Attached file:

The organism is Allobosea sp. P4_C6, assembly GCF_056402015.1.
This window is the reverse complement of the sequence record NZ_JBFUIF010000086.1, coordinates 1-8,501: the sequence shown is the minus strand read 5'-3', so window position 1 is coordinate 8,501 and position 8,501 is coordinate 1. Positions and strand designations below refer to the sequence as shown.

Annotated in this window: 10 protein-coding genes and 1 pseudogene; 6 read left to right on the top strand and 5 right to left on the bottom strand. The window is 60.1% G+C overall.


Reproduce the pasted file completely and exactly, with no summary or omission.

The organism is Allobosea sp. P4_C6, assembly GCF_056402015.1.
This window is the reverse complement of the sequence record NZ_JBFUIF010000086.1, coordinates 1-8,501: the sequence shown is the minus strand read 5'-3', so window position 1 is coordinate 8,501 and position 8,501 is coordinate 1. Positions and strand designations below refer to the sequence as shown.

Annotated in this window: 10 protein-coding genes and 1 pseudogene; 6 read left to right on the top strand and 5 right to left on the bottom strand. The window is 60.1% G+C overall.